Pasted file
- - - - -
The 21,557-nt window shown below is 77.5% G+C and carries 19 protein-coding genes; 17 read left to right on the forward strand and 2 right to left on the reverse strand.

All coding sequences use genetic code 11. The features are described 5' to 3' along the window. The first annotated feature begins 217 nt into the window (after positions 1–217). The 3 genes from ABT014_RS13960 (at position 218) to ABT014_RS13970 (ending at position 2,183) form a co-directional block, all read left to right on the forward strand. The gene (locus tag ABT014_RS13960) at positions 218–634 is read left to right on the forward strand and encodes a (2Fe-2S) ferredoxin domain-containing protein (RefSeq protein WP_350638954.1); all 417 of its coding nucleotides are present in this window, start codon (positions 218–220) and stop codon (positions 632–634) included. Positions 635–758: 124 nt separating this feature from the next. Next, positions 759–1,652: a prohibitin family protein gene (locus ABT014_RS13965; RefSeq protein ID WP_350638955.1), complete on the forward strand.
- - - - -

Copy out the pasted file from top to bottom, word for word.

The 21,557-nt window shown below is 77.5% G+C and carries 19 protein-coding genes; 17 read left to right on the forward strand and 2 right to left on the reverse strand.

All coding sequences use genetic code 11. The features are described 5' to 3' along the window. The first annotated feature begins 217 nt into the window (after positions 1–217). The 3 genes from ABT014_RS13960 (at position 218) to ABT014_RS13970 (ending at position 2,183) form a co-directional block, all read left to right on the forward strand. The gene (locus tag ABT014_RS13960) at positions 218–634 is read left to right on the forward strand and encodes a (2Fe-2S) ferredoxin domain-containing protein (RefSeq protein WP_350638954.1); all 417 of its coding nucleotides are present in this window, start codon (positions 218–220) and stop codon (positions 632–634) included. Positions 635–758: 124 nt separating this feature from the next. Next, positions 759–1,652: a prohibitin family protein gene (locus ABT014_RS13965; RefSeq protein ID WP_350638955.1), complete on the forward strand.